• Will much of the tax burden fall on noneconomic inflationary increases in asset values? 
    • How will the IRS administer the tax without building a highly intrusive compliance system that is based on subjective valuation measures?
  • Another new revenue proposal in the budget relates is to tax depreciation recapture at ordinary income rates. The provision generally would treat gain on real estate held for more than one year as ordinary income to the extent of cumulative depreciation deductions taken in tax years beginning after 2022. Depreciation recapture is currently taxed at a rate of 25 percent.
The White House with Washington Monument
  • The White House budget also includes tax proposals recycled from last year that failed to pass congressional budget negotiations, including:
    • repealing the deferral of gain from real estate like-kind exchanges;
    • taxing long-term capital gains at ordinary income rates;
    • taxing carried interest in real estate partnerships as ordinary income; and
    • treating transfers of property at death as realization events subject to capital gains tax.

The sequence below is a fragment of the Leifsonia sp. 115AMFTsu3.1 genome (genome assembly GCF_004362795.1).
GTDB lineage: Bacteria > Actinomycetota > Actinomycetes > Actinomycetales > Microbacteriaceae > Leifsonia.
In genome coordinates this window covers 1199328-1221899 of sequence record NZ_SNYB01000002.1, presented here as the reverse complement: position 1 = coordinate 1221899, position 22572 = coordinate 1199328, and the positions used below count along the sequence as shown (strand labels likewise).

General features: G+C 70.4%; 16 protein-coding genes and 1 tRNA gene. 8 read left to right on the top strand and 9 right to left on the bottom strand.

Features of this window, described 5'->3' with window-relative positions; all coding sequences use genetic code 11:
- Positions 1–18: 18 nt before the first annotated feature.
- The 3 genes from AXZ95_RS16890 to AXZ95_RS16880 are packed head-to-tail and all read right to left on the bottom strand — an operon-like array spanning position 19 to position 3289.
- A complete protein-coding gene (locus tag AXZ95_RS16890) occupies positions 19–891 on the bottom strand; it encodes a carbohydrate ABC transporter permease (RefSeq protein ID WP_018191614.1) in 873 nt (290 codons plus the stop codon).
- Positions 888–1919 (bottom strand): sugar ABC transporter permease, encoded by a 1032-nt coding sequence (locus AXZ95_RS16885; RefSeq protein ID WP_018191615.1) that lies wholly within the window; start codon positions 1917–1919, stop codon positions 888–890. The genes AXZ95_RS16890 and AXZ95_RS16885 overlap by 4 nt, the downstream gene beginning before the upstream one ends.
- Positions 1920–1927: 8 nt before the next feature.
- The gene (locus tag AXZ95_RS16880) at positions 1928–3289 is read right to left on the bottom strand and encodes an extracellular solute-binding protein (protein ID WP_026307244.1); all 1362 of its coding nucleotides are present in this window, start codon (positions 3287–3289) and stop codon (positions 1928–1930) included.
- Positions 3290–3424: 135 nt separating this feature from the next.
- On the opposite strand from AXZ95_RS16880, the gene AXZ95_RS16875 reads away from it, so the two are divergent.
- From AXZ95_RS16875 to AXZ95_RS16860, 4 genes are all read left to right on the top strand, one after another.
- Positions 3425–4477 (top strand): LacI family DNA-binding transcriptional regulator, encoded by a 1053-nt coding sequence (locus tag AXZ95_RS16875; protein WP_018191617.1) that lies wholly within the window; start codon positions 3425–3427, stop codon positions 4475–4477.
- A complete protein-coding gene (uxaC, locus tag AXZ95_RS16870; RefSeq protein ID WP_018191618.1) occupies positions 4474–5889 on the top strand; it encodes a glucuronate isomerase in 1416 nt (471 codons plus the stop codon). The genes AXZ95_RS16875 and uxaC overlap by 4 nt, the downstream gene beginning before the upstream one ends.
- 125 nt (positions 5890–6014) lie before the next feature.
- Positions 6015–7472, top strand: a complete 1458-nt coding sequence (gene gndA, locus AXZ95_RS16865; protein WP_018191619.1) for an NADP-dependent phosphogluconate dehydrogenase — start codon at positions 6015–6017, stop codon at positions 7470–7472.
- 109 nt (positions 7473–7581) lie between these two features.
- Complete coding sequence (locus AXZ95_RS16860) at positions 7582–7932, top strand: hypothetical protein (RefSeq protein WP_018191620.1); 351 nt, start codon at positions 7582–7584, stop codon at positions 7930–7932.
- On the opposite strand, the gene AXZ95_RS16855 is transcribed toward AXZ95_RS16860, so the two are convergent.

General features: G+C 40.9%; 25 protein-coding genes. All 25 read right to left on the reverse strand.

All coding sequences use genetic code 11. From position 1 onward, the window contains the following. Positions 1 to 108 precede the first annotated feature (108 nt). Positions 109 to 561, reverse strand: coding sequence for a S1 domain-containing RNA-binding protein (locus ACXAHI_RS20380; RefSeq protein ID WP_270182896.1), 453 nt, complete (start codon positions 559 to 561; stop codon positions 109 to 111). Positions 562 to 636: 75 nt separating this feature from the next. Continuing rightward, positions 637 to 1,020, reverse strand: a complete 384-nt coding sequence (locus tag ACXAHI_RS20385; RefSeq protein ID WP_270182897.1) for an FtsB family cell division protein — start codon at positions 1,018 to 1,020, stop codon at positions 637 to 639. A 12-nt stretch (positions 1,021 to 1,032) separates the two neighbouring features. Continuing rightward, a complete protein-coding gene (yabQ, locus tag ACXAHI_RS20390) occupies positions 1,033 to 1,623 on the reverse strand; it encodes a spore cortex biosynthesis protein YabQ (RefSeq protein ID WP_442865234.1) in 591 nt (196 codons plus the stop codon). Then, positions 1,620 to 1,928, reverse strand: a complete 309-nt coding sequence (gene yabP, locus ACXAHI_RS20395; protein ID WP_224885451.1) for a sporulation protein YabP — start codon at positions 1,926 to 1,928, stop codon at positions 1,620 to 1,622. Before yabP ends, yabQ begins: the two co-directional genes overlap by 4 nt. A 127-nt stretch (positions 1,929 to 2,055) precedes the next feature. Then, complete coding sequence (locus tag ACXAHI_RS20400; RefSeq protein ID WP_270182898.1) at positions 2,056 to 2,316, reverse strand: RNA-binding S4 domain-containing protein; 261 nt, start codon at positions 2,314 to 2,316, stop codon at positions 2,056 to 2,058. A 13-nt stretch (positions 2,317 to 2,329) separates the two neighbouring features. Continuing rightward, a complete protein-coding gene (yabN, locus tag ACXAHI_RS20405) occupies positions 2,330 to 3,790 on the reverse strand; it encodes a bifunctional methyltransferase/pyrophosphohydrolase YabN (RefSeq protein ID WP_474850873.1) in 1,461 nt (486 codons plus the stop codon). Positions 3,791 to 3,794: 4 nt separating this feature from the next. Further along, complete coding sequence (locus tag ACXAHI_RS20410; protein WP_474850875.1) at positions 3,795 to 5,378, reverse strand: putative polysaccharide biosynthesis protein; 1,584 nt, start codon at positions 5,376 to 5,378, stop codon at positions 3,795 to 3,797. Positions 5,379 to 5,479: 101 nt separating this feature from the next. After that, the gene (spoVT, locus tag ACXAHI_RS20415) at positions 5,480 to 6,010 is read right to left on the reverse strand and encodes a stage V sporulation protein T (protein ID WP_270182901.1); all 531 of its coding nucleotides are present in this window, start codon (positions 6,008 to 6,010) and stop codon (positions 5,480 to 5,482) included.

Immediate Congressional Pushback
  • The spending and revenue proposals faced immediate pushback on Capitol Hill by Republicans and Democrats, including Sen. Joe Manchin (D-WV), a key centrist who stated he opposes President Biden’s 20% minimum tax on unrealized capital gains for households worth at least $100 million. (CQ News, March 29)
  • Manchin told The Hill, “You can’t tax something that’s not earned. Earned income is what we’re based on. Everybody has to pay their fair share, that’s for sure. But unrealized gains is not the way to do it, as far as I’m concerned.”
  • Manchin also recently stated he is open to negotiating some limited remnants of the defunct Build Back Better (BBB) Act, with a focus on energy-related incentives, prescription drug costs ,and deficit reduction. (Business Insider, March 24) 
Other Measures Directly Affecting Real Estate  President Joe Biden
  • Biden budget proposals impacting other aspects of The Roundtable’s 2022 Policy Agenda include:  
    • Energy and Climate – the president’s budget request outlines $44.9 billion for increased spending on several climate-related initiatives, yet does not address specific clean energy provisions that were part of last year’s BBB bill. Instead, a "deficit neutral reserve fund" is noted in the FY23 budget to accommodate a potential future deal on clean energy legislation with Democratic Sens. Joe Manchin (D-W.Va.) and Kyrsten Sinema (D-AZ). (E&E News, March 28 and Axios Generate, March 29)